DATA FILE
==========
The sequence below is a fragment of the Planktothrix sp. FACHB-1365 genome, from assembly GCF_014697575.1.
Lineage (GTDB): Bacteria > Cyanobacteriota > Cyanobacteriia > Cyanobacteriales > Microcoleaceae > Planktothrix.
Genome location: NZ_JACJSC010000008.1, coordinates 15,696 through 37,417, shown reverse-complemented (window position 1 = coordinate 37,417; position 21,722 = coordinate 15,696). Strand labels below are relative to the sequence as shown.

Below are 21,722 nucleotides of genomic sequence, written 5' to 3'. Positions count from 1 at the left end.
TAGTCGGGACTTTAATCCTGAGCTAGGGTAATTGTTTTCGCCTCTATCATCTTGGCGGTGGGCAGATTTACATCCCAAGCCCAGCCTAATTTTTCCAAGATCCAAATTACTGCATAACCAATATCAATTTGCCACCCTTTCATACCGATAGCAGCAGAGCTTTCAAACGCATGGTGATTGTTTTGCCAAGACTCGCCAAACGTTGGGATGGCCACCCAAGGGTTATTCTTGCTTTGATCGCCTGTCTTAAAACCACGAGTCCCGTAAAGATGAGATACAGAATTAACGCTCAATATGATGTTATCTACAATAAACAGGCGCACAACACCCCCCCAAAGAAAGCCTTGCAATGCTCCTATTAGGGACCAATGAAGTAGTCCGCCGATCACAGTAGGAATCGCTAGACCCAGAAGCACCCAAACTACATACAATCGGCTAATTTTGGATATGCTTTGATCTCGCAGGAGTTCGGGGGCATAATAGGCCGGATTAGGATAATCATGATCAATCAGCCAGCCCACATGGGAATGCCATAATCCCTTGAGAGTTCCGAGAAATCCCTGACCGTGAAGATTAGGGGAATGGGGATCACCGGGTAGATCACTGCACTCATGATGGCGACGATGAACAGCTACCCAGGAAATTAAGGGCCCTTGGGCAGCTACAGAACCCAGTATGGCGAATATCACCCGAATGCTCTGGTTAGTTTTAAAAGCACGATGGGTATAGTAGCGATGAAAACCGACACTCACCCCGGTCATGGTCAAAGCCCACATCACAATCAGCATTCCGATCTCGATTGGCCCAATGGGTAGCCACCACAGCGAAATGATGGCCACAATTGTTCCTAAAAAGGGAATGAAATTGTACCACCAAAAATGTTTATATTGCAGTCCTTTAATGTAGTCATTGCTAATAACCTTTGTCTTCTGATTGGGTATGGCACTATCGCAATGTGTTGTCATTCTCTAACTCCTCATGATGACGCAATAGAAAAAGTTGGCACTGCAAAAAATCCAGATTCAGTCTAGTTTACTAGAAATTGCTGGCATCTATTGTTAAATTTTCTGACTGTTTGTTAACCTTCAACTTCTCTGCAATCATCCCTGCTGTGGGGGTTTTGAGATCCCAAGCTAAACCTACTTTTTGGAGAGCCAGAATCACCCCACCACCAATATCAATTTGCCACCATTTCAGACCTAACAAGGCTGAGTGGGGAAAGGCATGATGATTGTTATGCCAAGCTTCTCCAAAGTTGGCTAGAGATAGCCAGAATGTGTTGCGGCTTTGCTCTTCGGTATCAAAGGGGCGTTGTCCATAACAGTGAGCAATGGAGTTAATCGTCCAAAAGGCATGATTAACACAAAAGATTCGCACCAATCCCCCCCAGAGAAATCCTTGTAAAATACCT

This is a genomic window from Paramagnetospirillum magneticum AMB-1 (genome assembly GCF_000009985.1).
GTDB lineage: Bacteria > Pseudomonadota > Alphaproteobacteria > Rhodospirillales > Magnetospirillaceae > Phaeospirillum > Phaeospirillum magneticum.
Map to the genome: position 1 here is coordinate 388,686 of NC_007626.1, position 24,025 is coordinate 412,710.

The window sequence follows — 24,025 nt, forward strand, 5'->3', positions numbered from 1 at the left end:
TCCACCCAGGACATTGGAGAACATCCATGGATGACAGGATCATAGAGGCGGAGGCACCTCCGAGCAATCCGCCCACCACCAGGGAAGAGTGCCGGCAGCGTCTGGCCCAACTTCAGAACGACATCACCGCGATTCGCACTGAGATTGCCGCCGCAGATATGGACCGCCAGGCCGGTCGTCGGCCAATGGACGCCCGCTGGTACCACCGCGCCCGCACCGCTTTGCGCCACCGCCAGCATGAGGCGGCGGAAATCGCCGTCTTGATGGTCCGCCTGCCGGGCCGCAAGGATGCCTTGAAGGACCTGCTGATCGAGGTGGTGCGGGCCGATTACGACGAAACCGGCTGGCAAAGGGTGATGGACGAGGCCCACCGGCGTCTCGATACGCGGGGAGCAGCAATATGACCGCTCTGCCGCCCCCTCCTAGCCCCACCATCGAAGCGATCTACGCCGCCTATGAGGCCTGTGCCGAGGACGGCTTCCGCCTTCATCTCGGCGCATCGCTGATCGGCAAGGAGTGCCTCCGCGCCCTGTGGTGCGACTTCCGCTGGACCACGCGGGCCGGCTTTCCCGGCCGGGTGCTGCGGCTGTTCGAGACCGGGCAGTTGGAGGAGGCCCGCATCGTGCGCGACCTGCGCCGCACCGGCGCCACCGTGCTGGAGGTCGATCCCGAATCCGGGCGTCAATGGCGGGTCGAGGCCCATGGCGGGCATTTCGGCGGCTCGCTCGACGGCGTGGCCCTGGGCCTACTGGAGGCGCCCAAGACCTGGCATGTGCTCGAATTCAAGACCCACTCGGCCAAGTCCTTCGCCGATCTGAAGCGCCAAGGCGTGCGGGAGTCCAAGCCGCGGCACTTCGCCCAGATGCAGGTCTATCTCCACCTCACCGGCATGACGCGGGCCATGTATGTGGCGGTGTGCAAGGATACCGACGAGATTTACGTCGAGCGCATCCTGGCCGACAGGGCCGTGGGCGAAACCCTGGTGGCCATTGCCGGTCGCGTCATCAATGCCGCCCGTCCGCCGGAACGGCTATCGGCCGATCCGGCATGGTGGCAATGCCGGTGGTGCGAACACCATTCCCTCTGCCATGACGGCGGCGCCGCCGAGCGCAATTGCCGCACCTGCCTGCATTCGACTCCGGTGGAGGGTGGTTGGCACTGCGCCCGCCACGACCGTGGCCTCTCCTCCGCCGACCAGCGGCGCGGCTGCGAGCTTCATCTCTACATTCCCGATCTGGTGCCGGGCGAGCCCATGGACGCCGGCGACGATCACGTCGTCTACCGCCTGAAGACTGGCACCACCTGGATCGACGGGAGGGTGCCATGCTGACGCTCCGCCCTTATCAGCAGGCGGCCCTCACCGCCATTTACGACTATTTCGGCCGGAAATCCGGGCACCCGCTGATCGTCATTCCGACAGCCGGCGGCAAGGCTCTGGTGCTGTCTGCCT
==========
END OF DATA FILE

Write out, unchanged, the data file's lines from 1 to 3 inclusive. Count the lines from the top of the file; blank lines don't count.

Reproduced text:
The sequence below is a fragment of the Planktothrix sp. FACHB-1365 genome, from assembly GCF_014697575.1.
Lineage (GTDB): Bacteria > Cyanobacteriota > Cyanobacteriia > Cyanobacteriales > Microcoleaceae > Planktothrix.
Genome location: NZ_JACJSC010000008.1, coordinates 15,696 through 37,417, shown reverse-complemented (window position 1 = coordinate 37,417; position 21,722 = coordinate 15,696). Strand labels below are relative to the sequence as shown.